Also, 33% of Wisconsin adults have nothing more than a high school diploma - about 5% above the national average.
Swindall says the report has a few positives. Electrical equipment manufacturing grew by 31%in the state from 2008 through 2011, and cheese-making has grown 30% in that same period.
Woman gets 13-year term for killing child for eating Chiclets
A Madison woman will spend 13 years in prison for killing her three-year-old son because he ate candy-coated gum after she told him not to.
Maria Castillo-Dominguez, 24, was convicted in Dane County of first-degree reckless homicide in the death of Luis Angel in 2011. She claimed that her boyfriend caused the death, but he was never charged.
Castillo-Dominguez told police she threw her son against a wall in her apartment after he disobeyed her and ate some Chiclets. She also admitted hitting Luis in the face after she ordered him to get undressed to take a bath.
Police said the boy vomited after the bath, and his father took him to a Madison hospital where he died.
Castillo-Dominguez also faces a charge of battery by prisoners, filed in January. That case is still pending with a trial date set for July 23.
Tobacco shop owner accused of avoiding $270,000 in taxes
The owner of two tobacco shops in southeast Wisconsin has been charged with state tax evasion and not having proper permits.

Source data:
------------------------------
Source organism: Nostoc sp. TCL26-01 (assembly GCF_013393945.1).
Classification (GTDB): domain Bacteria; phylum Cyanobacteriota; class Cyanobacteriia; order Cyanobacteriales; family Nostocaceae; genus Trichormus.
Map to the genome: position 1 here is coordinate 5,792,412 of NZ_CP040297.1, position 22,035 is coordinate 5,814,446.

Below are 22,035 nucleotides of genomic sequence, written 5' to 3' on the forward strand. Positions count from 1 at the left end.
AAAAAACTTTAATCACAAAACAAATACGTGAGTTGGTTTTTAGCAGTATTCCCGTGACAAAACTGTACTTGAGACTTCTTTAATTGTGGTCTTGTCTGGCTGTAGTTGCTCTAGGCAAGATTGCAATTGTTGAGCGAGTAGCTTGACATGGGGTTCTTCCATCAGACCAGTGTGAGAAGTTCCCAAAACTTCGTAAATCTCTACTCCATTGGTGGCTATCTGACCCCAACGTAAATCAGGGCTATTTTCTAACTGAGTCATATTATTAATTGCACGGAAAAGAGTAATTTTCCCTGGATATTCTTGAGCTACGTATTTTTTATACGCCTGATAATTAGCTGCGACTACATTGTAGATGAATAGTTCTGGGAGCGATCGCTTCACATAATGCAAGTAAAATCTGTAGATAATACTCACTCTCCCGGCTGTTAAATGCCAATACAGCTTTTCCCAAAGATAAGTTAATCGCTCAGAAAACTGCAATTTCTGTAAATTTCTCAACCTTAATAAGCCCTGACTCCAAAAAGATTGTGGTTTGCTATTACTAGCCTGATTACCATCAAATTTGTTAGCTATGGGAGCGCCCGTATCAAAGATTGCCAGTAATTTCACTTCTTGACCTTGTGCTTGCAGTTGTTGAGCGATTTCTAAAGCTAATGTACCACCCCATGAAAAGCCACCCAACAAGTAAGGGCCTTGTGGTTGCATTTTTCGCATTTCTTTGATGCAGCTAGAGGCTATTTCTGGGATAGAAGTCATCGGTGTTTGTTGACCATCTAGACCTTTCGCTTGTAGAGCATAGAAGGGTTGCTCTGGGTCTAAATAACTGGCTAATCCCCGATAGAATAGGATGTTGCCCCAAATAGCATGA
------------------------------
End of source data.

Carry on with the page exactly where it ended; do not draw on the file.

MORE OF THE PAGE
Mohammad Siddiqui, 40, of West Allis is accused of not paying $270,000 in excise taxes in 2010 and 2012. Officials said Siddiqui did not have a distributor's permit for stores in Sheboygan and Milwaukee counties, and he did not have adequate records about purchases from his suppliers.
Siddiqui is charged in Sheboygan County Circuit Court with eight misdemeanors. His initial appearance is set for July 1.
Hedge fund managers claim pork company worth more than Chinese firm will pay
A New York hedge fund says Smithfield Foods should be sold for more than the $4.7 billion that a Chinese firm plans to buy it for.
Smithfield, which owns the Patrick Cudahy meat plant near Milwaukee, plans to sell its entire business to China's Shuanghui Company. The Starboard Value hedge fund, which owns almost 6% of Smithfield stock, says the firm could attract more money if it was broken up into three parts and sold separately.
Starboard CEO Jeffrey Smith says that if Smithfield was broken up into its pork production, pork processing and international business units, the company could get a combined $44 to $55 a share instead of $34 offered by the Chinese firm.
Starboard Value also used its weight as a stockholder to claim that Wausau Paper should leave Wisconsin and focus on the production of paper towels for public restrooms. Instead, Wausau sold its mills in Rhinelander and Mosinee this spring to an equity firm that will keep running the plants and preserve hundreds of jobs.
Wisconsin meat plant is first to sell over state lines
Wisconsin's first state-inspected meat plant has begun to sell its product across state lines, as part of a federal and state agreement reached in 2011.